Tag Archives: State Archives of North Carolina

Lunch and Learn: Finding Your Ancestors

Lunch and Learn flyerOn May 10-13, the National Genealogical Society (NGS) will hold its annual conference in Raleigh. To help participating genealogists prepare for their visit, the Department of Natural and Cultural Resources will host two Facebook Live sessions on its Facebook page. The “Lunch and Learn: Finding Your Ancestors” series will take place over two days:

  • Wednesday, May 3 at 12 noon – Tune in to hear about genealogical research at the Government and Heritage Library, part of the State Library of North Carolina.
  • Thursday, May 4 at 12 noon – Learn about resources available both in the Search Room and online from the State Archives of North Carolina.

The State Archives has also updated the information under the genealogical research tab on this blog in preparation for NGS 2017. If you have any additional questions about your upcoming visit to the State Archives, please contact us.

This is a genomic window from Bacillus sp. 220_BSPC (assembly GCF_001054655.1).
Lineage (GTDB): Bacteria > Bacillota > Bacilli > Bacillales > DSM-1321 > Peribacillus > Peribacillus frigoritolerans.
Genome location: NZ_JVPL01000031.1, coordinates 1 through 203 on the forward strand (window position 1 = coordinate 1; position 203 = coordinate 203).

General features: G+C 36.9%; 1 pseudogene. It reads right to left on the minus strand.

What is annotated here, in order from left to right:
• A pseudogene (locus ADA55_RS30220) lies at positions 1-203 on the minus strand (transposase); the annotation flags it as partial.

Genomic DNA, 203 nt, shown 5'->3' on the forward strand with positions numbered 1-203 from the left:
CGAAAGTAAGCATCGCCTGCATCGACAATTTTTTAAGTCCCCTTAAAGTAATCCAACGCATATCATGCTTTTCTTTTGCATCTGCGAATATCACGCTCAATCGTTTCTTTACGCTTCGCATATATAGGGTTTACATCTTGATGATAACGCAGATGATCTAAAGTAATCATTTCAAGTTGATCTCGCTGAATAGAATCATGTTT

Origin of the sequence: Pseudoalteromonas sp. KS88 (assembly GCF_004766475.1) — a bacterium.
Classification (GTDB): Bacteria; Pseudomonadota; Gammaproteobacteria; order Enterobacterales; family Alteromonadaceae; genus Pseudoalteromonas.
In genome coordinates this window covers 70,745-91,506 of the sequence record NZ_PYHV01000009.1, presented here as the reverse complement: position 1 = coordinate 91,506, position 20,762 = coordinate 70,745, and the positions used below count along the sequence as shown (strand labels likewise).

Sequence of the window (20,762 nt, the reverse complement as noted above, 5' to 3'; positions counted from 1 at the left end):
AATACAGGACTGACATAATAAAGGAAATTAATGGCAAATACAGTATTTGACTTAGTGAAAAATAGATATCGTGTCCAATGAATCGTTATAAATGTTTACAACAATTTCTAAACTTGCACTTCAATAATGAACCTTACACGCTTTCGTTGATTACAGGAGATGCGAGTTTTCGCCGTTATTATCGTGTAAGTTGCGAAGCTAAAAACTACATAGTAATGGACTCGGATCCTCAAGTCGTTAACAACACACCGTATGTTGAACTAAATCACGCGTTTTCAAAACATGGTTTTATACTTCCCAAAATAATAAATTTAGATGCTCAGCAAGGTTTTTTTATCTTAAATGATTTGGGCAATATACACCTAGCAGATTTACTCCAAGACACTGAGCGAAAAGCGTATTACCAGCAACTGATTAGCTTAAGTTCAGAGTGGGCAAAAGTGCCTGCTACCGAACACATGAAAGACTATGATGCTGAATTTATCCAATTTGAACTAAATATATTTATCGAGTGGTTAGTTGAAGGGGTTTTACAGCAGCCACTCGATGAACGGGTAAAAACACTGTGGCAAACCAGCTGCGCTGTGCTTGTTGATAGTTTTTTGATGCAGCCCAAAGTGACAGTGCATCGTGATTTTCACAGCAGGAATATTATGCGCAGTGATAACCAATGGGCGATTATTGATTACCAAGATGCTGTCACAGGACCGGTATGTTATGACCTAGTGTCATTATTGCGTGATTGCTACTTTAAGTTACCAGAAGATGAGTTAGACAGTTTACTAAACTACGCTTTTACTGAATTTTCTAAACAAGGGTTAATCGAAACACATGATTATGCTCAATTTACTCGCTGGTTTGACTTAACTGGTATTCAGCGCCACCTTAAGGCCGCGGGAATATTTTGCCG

Treasures of Carolina Exhibit Closes July 31

Tracing of a baby's hand from a letter written by Martha Hendley Poteet to Francis Marion Poteet, June 16, 1864. Poteet-Dickson Letters, Private Collections.

Tracing of a baby’s hand from a letter written by Martha Hendley Poteet to Francis Marion Poteet, June 16, 1864. Poteet-Dickson Letters, Private Collections.

This weekend is your last chance to see some of the State Archives’ treasures while they are on display at the North Carolina Museum of History. The exhibit Treasures of Carolina: Stories from the State Archives will close after July 31. The exhibit has been at the museum since October 24, 2015 and illustrates the history of North Carolina and the role of the State Archives in preserving and providing access to both modern records and historical materials. The exhibit includes items such as:

  • The earliest will known to exist in North Carolina, recorded in 1665 by Mary Fortsen. It is unusual because female property owners were extremely rare in the 1600s.
  • The hand-drawn map used as evidence during the 1867 trial of Tom Dula, who was indicted and hanged for murdering Laura Foster. Dula’s fate is told in the popular ballad “Tom Dooley.”